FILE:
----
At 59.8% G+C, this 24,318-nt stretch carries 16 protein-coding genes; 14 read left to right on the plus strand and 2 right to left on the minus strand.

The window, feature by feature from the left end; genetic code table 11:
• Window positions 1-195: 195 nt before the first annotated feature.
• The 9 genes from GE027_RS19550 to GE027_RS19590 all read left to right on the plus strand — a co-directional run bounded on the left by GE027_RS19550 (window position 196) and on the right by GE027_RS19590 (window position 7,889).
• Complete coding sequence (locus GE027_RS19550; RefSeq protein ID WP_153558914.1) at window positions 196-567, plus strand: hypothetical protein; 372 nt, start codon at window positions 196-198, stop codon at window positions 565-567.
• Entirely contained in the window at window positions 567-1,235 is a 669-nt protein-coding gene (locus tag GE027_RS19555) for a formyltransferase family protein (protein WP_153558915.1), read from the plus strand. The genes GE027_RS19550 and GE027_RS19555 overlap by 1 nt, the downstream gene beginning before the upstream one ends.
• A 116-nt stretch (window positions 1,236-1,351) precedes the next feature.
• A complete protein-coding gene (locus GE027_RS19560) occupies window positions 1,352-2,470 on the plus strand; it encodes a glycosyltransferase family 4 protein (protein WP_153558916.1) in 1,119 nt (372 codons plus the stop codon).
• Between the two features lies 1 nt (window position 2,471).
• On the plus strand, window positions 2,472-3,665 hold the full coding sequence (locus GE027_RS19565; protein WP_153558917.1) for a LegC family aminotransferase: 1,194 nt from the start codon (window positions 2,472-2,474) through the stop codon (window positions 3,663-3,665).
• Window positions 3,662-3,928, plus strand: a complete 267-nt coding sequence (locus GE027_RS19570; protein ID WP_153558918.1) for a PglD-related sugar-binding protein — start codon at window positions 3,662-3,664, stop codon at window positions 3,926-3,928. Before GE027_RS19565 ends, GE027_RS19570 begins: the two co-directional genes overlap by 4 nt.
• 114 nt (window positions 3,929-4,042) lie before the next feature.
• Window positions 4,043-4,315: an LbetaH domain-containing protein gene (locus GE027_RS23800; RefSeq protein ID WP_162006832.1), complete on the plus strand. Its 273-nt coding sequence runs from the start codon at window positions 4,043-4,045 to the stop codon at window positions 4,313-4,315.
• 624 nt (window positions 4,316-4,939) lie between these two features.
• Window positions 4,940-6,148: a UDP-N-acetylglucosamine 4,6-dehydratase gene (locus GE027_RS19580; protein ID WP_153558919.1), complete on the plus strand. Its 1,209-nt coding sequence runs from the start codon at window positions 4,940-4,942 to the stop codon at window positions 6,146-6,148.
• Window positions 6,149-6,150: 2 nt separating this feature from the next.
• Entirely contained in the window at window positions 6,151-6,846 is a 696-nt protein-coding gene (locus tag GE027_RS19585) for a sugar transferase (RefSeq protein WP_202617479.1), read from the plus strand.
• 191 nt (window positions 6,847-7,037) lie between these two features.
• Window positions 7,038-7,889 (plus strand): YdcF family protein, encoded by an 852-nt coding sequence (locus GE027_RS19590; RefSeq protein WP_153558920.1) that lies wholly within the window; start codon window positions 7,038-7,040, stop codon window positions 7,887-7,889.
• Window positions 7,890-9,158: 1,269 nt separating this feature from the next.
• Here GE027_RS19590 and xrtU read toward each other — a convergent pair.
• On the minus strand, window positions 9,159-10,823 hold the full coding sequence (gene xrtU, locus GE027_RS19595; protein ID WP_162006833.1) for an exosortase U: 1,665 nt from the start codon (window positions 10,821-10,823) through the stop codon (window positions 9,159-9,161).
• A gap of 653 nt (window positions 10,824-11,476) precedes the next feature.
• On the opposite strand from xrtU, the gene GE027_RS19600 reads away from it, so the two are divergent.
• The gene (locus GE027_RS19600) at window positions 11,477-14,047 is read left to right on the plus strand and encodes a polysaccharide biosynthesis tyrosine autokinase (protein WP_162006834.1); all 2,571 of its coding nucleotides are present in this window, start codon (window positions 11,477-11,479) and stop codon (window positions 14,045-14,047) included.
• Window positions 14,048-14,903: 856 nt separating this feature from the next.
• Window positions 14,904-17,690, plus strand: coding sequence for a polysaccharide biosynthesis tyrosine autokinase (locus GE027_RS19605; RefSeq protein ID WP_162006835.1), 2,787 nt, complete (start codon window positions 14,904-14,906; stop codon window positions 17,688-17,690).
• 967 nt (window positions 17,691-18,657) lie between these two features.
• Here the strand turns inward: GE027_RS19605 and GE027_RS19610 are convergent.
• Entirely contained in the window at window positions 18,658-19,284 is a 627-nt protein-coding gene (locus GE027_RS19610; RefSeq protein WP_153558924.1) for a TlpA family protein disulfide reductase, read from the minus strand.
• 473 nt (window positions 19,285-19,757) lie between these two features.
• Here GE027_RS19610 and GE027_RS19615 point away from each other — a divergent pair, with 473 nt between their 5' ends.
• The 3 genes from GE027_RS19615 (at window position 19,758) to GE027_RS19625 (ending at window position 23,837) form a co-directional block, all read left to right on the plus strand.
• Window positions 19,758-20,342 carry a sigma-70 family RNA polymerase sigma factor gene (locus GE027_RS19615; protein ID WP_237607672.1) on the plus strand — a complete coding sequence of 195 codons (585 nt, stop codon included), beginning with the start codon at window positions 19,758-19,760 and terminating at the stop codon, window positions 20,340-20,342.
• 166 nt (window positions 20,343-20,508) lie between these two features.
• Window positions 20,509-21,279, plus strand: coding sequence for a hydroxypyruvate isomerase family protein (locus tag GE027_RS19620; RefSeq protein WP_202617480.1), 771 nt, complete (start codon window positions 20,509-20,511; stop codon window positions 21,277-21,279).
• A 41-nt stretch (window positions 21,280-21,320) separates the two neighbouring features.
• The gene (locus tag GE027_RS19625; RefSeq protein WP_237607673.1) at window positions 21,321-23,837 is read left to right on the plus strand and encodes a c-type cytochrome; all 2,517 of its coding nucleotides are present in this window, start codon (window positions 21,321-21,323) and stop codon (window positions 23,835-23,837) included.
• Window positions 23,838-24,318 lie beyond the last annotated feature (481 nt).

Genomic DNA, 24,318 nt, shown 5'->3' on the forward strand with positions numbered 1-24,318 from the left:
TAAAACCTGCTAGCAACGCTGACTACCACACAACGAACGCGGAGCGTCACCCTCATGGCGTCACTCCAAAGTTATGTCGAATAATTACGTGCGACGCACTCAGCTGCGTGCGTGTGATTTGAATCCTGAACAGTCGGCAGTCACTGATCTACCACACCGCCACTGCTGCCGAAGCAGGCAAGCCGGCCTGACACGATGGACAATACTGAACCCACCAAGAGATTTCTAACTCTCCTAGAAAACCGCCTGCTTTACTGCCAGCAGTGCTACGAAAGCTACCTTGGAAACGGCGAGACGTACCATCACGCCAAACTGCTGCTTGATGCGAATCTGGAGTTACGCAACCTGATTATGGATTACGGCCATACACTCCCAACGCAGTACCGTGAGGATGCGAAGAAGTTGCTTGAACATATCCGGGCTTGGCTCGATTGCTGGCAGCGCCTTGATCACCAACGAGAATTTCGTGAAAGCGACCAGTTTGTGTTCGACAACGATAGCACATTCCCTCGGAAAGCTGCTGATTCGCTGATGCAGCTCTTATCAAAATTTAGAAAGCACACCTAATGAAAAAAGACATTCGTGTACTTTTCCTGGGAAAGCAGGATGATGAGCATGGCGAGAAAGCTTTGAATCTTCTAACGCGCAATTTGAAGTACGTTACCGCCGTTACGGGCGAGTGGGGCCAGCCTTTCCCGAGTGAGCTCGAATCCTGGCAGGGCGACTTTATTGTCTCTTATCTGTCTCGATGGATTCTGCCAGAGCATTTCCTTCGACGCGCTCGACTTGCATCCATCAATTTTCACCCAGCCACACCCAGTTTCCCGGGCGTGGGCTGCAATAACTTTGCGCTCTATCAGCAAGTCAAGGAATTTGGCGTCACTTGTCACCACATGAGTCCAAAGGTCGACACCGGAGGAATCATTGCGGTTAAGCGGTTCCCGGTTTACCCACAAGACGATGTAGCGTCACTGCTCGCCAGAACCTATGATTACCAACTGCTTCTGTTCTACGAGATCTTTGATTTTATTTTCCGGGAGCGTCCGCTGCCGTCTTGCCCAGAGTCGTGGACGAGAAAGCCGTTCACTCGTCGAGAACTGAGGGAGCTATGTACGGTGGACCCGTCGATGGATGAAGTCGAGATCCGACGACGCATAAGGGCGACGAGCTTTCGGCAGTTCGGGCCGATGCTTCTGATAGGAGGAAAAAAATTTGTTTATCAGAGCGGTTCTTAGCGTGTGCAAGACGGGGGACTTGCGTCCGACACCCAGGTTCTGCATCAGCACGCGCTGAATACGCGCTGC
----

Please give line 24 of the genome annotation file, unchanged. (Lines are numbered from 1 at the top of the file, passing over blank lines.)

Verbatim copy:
• On the opposite strand from xrtU, the gene GE027_RS19600 reads away from it, so the two are divergent.